New talent economy insights to strategise for 2023 trends

There is a new buzzword in the talent industry, namely, talent economy! People are the most prized assets of an organisation. Therefore, talent has always been considered valuable. So, why did the industry coin a new phrase that links economy and talent? Organisations have begun to recognise the economy of talent more as a result of a significant shift in attitude among quality talent! Since the time the pandemic struck, we have seen how the workforce has evolved. Organisations have had to accommodate the evolving workforce while keeping growth in mind. The flexibility offered by the work-from-home option seems to have empowered people to make brave choices. They now know they are powerful enough to dictate their choices, ask for better work-life balance and hold companies accountable for their stand. They have become more selective because there is always another company waiting to make an offer. They could also take a sabbatical to think things through or opt for gig work.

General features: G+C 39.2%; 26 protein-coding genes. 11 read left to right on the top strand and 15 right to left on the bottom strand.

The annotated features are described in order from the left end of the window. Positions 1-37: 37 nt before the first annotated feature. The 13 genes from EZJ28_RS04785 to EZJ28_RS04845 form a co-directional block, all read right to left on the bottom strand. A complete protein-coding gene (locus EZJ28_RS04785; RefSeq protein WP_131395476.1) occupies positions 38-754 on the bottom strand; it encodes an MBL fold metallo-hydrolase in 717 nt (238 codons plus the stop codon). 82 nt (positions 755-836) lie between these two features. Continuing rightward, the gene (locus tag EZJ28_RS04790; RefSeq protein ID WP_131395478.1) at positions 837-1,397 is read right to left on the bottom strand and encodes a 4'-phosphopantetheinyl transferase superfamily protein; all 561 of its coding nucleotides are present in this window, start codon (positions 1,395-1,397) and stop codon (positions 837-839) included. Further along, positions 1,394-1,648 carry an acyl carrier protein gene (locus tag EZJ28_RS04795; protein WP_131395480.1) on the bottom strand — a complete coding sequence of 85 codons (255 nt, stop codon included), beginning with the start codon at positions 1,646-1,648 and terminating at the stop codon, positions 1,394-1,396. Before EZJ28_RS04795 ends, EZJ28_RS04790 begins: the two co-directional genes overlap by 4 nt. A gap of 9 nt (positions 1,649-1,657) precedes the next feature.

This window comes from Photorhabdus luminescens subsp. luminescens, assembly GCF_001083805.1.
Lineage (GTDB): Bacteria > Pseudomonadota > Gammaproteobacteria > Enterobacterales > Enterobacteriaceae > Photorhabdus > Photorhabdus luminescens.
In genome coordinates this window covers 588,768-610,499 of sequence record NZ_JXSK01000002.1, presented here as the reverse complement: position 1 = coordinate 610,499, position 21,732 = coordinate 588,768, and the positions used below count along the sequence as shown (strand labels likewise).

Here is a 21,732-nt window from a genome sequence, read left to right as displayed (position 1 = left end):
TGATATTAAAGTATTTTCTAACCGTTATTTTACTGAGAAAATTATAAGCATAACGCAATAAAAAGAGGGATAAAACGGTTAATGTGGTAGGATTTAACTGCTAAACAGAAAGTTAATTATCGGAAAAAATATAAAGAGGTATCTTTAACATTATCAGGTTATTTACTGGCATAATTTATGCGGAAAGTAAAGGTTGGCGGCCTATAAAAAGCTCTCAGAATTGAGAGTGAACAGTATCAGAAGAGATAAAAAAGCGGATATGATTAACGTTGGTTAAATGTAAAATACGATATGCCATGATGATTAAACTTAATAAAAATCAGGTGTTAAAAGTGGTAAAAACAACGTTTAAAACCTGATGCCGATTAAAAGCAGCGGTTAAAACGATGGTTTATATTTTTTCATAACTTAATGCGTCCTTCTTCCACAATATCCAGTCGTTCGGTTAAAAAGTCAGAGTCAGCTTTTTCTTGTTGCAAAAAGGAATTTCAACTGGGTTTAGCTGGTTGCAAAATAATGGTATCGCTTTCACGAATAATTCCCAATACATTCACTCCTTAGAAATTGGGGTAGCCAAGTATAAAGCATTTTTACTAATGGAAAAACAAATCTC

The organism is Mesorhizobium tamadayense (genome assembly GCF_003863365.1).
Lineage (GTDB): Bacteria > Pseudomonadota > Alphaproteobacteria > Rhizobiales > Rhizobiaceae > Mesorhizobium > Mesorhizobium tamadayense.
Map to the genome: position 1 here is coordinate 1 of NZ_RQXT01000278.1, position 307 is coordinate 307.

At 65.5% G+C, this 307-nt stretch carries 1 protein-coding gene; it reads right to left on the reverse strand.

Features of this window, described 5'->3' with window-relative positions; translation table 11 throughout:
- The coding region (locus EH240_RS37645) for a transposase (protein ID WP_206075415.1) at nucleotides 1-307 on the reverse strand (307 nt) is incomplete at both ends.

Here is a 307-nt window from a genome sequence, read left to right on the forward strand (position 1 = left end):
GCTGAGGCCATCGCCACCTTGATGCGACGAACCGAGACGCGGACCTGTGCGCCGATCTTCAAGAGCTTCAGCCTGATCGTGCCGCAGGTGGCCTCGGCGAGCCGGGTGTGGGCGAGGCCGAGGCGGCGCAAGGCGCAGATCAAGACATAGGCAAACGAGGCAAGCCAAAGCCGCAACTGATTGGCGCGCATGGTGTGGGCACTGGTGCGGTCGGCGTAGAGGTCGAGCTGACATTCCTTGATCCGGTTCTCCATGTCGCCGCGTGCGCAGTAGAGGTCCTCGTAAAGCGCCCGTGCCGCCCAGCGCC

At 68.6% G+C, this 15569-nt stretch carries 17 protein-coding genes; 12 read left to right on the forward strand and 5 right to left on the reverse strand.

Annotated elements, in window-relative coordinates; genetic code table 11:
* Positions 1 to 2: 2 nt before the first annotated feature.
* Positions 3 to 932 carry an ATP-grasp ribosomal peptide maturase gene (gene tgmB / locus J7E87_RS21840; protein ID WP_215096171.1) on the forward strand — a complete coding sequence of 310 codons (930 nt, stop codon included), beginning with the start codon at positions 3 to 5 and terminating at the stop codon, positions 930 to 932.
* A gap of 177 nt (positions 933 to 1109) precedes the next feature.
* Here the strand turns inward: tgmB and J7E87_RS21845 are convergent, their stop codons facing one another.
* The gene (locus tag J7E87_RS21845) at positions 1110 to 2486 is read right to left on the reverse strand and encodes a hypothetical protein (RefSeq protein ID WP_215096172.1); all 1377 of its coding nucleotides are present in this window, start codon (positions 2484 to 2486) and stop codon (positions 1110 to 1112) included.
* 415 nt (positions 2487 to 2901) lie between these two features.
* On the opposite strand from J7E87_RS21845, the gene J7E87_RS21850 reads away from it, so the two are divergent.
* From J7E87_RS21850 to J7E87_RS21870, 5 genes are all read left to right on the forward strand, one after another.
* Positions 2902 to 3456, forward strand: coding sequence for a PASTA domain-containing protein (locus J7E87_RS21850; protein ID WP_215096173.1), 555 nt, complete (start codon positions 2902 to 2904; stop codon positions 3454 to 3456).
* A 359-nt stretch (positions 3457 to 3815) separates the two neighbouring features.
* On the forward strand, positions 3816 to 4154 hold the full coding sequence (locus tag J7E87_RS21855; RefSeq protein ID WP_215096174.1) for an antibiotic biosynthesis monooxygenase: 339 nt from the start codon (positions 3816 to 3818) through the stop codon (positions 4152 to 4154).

Companies are suddenly realising that quality talent has credible choices. From people needing a job to shape their careers and pay bills, there has been a tectonic shift to acknowledging the need for quality talent for success or growth. In the highly competitive landscape, organisations need to do their best to woo and win. Employee value proposition is one factor that can help organisations by tipping the scales in their favour. Employees now understand their value, and organisations should use it to their advantage. Acknowledge employee value propositions, evaluate and offer compensation accordingly. Else, you could lose the talent war. Welcome to the talent economy, which has made talent acquisition teams across the globe sit up and take notice.